The main potential uses of CBG are anti-inflammatory, Dr. Grinspoon says. It could play a role in helping to treat inflammatory bowel syndromes such as Crohn’s disease or ulcerative colitis– and possibly even irritable bowel syndrome, he says. “We need human studies, but they are very promising in animal studies,” he says

Another potential use of CBG is to treat the potentially blinding eye disease, glaucoma, which causes damage when fluid builds up inside the eye and increases pressure. “Cannabis has always been thought of as a treatment for glaucoma, and this molecule may be why,” he says.

CBG may also have some antibacterial properties. “In the lab, it kills MRSA [a dangerous bacteria], and we are slowly running out of antibiotics that treat it due to decades of overuse of antibiotics,” Dr. Grinspoon says.

It may also help reduce inflammation and protect brain cells in individuals with Huntington’s disease, a fatal genetic disorder that causes the progressive breakdown of nerve cells in the brain. This would be a game-changer for the approximately 30,000 Americans that have the disease and those at risk of inheriting the condition. But the research is in its infancy, Dr. Grinspoon notes.

CBG may also help counteract the intoxicating effects of THC, he says. “If marijuana makes you feel paranoid, CGB may help, and this will allow you to continue using marijuana for medical reasons.”

CBG safety issues

The good news is that, so far, CBG seems safe and non-toxic. “It has been reported that it binds to a non-cannabinoid receptor in the brain that could reduce blood pressure,” Vrana says. But, he cautions, this could be dangerous if someone already on blood-pressure-lowering meds were to take it on top of the prescription drug. Because CBD can interact with several common medications—antibiotics, cholesterol drugs, immunosuppressants, pain medications, and more—and CBG is so similar, check with your doctor before trying CBG.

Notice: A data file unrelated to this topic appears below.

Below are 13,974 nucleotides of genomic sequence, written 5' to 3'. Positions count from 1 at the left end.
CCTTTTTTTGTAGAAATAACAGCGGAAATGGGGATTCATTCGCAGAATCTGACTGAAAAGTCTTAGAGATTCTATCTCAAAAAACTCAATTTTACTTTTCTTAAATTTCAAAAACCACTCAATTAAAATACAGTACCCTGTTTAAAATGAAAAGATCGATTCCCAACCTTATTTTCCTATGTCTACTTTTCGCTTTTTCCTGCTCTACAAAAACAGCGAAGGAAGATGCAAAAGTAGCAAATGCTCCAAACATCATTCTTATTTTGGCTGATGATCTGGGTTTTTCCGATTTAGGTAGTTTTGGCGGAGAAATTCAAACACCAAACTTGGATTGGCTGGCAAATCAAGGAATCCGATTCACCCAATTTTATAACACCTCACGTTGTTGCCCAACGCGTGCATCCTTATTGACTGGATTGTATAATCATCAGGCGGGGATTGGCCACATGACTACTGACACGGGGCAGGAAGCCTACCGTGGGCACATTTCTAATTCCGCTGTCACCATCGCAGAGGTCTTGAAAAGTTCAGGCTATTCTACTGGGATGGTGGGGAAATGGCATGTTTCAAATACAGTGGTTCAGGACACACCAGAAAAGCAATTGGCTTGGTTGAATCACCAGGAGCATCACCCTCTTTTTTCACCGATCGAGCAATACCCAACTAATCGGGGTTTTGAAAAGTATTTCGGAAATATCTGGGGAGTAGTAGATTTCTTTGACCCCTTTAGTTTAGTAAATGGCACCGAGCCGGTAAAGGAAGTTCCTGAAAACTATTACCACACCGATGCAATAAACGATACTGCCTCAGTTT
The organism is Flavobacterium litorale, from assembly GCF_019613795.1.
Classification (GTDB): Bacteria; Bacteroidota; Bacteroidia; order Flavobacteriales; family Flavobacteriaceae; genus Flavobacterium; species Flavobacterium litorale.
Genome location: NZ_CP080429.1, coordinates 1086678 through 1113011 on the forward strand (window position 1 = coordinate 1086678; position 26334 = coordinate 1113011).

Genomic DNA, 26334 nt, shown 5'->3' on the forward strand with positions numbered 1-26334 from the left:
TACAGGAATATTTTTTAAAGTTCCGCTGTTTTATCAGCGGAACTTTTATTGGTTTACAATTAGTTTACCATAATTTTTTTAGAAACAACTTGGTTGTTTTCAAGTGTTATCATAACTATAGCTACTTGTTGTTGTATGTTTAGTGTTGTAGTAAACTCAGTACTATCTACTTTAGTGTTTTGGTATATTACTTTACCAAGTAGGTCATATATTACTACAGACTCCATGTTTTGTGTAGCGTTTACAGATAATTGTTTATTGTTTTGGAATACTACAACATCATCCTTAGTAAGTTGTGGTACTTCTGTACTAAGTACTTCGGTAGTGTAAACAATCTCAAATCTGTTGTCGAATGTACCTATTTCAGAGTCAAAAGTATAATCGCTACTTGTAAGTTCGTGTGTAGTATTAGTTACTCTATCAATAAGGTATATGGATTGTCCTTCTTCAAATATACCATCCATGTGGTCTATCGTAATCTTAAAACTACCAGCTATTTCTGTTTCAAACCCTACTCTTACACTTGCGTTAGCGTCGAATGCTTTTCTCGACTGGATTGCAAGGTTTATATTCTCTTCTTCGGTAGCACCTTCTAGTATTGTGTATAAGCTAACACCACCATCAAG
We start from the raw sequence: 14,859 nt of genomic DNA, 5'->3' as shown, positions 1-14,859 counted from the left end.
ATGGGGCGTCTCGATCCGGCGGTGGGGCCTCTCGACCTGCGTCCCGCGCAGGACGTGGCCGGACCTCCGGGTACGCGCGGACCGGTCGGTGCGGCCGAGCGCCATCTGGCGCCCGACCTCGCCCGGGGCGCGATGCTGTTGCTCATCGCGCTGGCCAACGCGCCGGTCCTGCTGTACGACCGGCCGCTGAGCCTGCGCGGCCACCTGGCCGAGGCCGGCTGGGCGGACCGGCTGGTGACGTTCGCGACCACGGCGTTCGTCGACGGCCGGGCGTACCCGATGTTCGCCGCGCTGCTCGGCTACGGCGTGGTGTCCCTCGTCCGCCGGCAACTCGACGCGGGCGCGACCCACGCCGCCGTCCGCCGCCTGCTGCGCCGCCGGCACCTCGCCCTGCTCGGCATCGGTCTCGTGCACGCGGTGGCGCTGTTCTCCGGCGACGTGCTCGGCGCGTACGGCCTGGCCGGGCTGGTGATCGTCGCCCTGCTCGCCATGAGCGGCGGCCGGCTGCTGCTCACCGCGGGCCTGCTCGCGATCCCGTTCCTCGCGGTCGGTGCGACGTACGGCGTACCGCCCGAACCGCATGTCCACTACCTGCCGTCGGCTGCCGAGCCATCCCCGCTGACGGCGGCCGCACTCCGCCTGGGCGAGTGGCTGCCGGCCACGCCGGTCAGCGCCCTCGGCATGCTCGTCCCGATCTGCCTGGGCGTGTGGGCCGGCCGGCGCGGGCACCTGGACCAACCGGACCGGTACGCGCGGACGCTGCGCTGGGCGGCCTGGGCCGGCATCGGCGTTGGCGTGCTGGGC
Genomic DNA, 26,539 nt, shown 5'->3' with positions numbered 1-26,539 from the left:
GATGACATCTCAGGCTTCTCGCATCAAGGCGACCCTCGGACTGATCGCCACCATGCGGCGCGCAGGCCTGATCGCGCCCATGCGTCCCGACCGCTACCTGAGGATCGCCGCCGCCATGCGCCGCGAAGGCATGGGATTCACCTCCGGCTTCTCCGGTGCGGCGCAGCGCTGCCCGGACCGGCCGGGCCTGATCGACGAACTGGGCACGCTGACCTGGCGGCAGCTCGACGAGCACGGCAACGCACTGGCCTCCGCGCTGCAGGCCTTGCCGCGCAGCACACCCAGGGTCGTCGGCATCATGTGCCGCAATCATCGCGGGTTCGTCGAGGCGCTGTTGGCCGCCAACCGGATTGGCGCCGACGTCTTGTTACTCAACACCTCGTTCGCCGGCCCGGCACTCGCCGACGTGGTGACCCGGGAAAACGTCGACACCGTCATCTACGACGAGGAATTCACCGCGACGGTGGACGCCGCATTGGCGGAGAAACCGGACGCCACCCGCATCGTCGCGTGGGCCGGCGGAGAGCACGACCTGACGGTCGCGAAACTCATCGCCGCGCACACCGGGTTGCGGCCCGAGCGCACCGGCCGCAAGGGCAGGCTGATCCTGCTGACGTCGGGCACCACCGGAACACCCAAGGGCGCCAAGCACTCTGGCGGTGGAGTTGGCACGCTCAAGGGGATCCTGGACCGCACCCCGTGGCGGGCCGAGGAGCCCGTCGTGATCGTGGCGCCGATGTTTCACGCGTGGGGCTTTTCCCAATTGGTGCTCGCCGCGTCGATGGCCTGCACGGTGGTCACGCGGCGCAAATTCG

CBG may increase appetite, which can be beneficial if you are being treated for cancer or another disease and need nourishment, but not so helpful if you are trying to lose weight.

The FDA is currently weighing the best ways to monitor CBD and CBG products. THC is still covered under the Controlled Substances Act (CSA), but CBD was removed thanks to the 2018 Farm Bill. Now it is up to the FDA to decide how to regulate the sale of CBG and other non-THC products. Until the FDA gets involved with the regulation of CBG, says Dr. Grinspoon, “there is no guarantee that the product contains what is listed on the label. Look for products that have independent lab testing and offers a Certificate of Analysis. This is the best way to assure you are getting what you are paying for.

Sources

Denise Mann, MS
Denise Mann is a freelance health writer whose articles regularly appear in WebMD, HealthDay, and other consumer health portals. She has received numerous awards, including the Arthritis Foundation's Northeast Region Prize for Online Journalism; the Excellence in Women's Health Research Journalism Award; the Journalistic Achievement Award from the American Society for Aesthetic Plastic Surgery; National Newsmaker of the Year by the Community Anti-Drug Coalitions of America; the Gold Award for Best Service Journalism from the Magazine Association of the Southeast; a Bronze Award from The American Society of Healthcare Publication Editors (for a cover story she wrote in Plastic Surgery Practice magazine); and an honorable mention in the International Osteoporosis Foundation Journalism Awards. She was part of the writing team awarded a 2008 Sigma Delta Chi award for her part in a WebMD series on autism. Her first foray into health reporting was with the Medical Tribune News Service, where her articles appeared regularly in such newspapers as the Detroit Free Press, Chicago Sun-Times, Dallas Morning News, and Los Angeles Daily News. Mann received a graduate degree from the Medill School of Journalism at Northwestern University in Evanston, Ill., and her undergraduate degree from Lehigh University in Bethlehem, Pa. She lives in New York with her husband David; sons Teddy and Evan; and their miniature schnauzer, Perri Winkle Blu.